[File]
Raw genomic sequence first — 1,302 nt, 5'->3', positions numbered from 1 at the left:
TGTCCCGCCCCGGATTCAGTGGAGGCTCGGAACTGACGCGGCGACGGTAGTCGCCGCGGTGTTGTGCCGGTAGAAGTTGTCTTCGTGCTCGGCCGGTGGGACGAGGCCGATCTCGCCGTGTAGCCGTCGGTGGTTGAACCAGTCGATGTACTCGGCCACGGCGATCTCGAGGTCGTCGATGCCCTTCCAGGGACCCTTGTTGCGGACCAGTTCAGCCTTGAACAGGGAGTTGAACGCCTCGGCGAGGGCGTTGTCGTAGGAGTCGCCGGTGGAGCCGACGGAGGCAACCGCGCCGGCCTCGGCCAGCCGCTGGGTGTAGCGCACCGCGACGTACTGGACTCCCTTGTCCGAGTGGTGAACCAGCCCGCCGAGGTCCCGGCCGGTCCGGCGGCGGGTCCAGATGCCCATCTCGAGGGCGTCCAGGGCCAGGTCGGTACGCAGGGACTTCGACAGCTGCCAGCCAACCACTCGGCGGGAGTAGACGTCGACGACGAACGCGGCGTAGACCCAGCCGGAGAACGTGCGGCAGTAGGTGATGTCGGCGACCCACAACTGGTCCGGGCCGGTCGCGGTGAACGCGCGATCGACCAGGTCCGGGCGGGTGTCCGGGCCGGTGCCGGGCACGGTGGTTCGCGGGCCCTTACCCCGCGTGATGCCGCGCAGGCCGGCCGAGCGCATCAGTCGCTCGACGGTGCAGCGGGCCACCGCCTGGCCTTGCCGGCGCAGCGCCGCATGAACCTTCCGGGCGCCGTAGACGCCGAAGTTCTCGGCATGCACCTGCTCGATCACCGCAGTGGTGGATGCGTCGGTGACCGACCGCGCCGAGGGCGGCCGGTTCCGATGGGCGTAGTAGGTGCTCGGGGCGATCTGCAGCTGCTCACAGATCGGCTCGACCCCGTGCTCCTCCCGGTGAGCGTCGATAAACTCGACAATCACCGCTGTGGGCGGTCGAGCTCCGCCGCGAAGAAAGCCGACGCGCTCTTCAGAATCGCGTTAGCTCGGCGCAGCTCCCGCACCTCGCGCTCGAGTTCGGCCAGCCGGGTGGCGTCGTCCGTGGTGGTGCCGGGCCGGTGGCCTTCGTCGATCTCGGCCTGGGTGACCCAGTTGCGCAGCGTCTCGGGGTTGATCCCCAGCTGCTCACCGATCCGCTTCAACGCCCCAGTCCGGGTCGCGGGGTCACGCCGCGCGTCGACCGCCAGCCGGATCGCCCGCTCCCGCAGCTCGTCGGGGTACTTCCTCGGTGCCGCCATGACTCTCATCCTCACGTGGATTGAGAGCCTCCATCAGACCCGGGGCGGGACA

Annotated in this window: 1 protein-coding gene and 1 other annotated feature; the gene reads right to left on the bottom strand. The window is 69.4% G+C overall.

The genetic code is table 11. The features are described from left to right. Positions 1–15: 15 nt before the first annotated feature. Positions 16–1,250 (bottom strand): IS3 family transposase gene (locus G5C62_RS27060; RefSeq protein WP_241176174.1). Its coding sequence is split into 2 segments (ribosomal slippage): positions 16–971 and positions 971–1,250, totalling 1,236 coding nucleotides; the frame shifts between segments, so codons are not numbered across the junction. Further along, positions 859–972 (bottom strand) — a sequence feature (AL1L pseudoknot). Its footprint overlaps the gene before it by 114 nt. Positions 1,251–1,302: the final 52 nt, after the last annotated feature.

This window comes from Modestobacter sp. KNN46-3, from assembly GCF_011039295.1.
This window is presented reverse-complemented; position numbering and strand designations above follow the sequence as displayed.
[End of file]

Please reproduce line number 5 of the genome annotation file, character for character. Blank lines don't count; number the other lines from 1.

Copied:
This window comes from Modestobacter sp. KNN46-3, from assembly GCF_011039295.1.